More and more organizations are moving applications and data to IaaS/PaaS environments in order to enjoy the benefits of cloud computing while still preserving application flexibility and control.
However, many enterprise IT departments have serious concerns about moving their more sensitive servers and data to the cloud. They have reason for concern: industry experts agree that moving sensitive data into the hands of third-party cloud providers expands and complicates the risk landscape in which companies operate every day:
• The Cloud Security Alliance states that data breaches are the top cloud computing security threat.
• The IBM Security Services 2014 Cyber Security Intelligence Index reports 1.5 million monitored cyber-attacks in the US alone in 2013, a figure that is accelerating due to the growing use of cloud infrastructure, among other factors.
• The Ponemon Institute’s recent study, “Data Breach: The Cloud Multiplier Effect,” clearly indicates that IT and security professionals believe that migrating to cloud services dramatically increases the likelihood and economic impact of data breaches by several magnitudes, due to a lack of confidence in the security of data in the cloud.
These reports are reinforced by a consistent stream of news stories about hacked company data.
While migrating application components to the cloud is challenging, migrating database servers can prove to be far more difficult, especially in terms of security. Application and Web servers usually require protection from integrity and availability threats, areas for which sufficient mitigating controls are available in cloud technologies. But databases usually require protection against confidentiality threats as well, not to mention adherence to data-related laws and regulations.
This two-part article outlines the most important aspects to consider when migrating a database to the cloud. Part-one of will focus on understanding the scope of your database landscape, and I will address how to effectively build your security strategy in part-two.
Understand the Scope
• What data are you moving?
Cloud computing adds a number of risks and attack vectors for your risk management plan to consider. Different types of data encompass different challenges. If you are moving Personally Identifiable Information (PII) or other regulated data, you will need to ensure that the migration does not affect your regulatory compliance.
Tools that provide eDiscovery options can help to identify sensitive database content, to understand the regulatory aspects and to assist in classification of the data according to risks.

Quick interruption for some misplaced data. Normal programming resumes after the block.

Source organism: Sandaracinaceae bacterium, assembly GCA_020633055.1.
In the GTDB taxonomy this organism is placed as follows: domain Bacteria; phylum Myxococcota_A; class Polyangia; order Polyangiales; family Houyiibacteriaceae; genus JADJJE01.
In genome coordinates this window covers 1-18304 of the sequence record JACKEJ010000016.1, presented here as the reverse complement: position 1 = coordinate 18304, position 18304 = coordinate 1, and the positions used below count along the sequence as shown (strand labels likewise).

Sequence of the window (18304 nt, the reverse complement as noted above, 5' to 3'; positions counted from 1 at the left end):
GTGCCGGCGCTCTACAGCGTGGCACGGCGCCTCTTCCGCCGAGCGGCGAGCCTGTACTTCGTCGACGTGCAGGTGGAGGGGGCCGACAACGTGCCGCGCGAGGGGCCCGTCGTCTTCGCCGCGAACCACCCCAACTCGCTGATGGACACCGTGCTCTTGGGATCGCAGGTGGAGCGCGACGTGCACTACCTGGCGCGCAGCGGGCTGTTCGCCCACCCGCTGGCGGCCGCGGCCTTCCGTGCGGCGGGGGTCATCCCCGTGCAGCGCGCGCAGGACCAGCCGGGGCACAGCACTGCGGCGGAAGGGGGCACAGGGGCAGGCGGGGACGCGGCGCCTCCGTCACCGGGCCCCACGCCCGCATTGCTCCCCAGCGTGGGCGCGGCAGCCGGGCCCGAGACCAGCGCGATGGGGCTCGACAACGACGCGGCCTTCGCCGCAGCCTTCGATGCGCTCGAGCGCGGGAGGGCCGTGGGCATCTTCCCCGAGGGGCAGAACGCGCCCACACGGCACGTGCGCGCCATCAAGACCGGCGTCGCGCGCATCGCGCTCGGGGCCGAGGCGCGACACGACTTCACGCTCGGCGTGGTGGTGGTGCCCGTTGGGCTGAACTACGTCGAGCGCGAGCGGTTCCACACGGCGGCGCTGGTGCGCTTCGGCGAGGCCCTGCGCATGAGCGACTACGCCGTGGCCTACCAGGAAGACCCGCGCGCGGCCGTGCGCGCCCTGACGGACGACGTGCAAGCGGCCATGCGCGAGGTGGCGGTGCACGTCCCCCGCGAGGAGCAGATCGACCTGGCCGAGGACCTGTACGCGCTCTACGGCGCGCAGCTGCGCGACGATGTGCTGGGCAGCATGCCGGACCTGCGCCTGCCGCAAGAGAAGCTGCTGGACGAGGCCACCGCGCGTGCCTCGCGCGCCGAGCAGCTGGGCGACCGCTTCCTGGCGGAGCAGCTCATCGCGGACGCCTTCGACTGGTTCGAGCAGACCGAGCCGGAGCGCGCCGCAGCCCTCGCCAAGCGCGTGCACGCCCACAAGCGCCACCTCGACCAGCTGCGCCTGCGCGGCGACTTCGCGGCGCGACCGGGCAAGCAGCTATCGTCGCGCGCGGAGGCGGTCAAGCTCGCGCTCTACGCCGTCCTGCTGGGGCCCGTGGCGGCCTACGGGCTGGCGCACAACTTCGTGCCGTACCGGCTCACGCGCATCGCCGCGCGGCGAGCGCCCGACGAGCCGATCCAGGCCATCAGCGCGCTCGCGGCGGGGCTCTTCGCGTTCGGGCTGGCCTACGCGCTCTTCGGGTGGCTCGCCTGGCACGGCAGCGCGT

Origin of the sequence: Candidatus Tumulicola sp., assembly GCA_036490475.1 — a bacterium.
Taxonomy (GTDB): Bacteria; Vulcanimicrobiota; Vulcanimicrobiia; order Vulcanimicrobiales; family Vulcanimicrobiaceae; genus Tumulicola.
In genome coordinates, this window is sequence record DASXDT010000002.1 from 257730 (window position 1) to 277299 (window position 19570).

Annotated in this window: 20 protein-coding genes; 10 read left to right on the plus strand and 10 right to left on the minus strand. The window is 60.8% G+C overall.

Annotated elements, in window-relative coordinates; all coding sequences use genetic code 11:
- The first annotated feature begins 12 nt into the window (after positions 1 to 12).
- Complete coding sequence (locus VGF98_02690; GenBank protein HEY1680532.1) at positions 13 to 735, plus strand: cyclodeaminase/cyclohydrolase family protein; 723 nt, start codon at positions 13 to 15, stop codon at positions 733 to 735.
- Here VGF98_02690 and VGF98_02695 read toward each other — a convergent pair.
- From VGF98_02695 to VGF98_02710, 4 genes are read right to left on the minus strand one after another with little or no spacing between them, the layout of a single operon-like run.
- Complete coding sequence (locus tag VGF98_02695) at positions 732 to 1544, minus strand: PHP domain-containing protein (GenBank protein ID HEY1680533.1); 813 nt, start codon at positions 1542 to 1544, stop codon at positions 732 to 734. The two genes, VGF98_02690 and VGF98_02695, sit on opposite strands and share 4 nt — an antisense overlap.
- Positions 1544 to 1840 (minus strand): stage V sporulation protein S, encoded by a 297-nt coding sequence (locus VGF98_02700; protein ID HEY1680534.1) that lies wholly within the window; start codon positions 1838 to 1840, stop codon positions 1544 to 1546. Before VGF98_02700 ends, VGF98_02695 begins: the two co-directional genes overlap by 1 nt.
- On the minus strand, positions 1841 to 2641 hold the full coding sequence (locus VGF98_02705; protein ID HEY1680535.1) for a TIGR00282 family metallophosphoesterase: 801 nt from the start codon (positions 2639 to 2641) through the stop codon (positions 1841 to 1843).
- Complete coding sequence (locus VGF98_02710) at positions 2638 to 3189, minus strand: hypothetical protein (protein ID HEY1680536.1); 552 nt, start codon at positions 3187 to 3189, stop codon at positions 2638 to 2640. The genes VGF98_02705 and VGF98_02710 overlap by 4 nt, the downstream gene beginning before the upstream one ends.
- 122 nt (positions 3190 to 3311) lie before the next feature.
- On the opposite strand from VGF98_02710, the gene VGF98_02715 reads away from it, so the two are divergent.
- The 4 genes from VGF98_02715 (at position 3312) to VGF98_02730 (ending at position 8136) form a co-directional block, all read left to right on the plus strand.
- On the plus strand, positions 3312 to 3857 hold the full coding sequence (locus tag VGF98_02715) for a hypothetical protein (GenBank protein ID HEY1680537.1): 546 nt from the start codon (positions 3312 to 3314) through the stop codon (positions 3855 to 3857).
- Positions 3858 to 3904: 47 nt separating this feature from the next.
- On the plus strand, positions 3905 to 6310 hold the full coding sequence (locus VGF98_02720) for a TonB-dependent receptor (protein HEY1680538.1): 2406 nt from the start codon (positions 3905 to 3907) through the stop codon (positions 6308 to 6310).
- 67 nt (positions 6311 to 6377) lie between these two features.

• Who is accessing the database?
In order to fully understand the security aspects of a database, you need to examine who is accessing the database and for what purposes. Remember to think beyond regular user access. For example, administrative tasks should be mapped out to ensure that granular access controls will be maintained after moving to the cloud.
If the application uses external data sources, you may require new controls, such as data-in-motion encryption and data integrity validation, in order to retain data confidentiality and integrity as this data moves from those sources into the database.
Tools such as database activity monitoring (DAM) can be a huge help in mapping database access from different sources (users, administrators, third-party contractors, applications, etc.). Once the database access is mapped, you will have a better understanding of your cloud database security requirements.
• To where are you moving the data?
Understanding the environment into which you are transitioning plays a great role in securing your data. Not all IaaS/PaaS providers offer the same security capabilities. Migrating your data into a database managed by a cloud provider poses different challenges than installing your own database infrastructure. When weighing your cloud provider options, make sure that you fully understand the security aspects involved. For example:
• What physical and network security infrastructure is in place?
• Who has administration access to the database?
• Can you allow/disallow granular access to different data and database resources?
Keep in mind that different geographic locations could mean different regulations, laws and standards; factors that could affect your hosting provider choice.
Please check back for part-two of this series, when we will discuss building out your security strategy to map back to your required security policies and specific database landscape.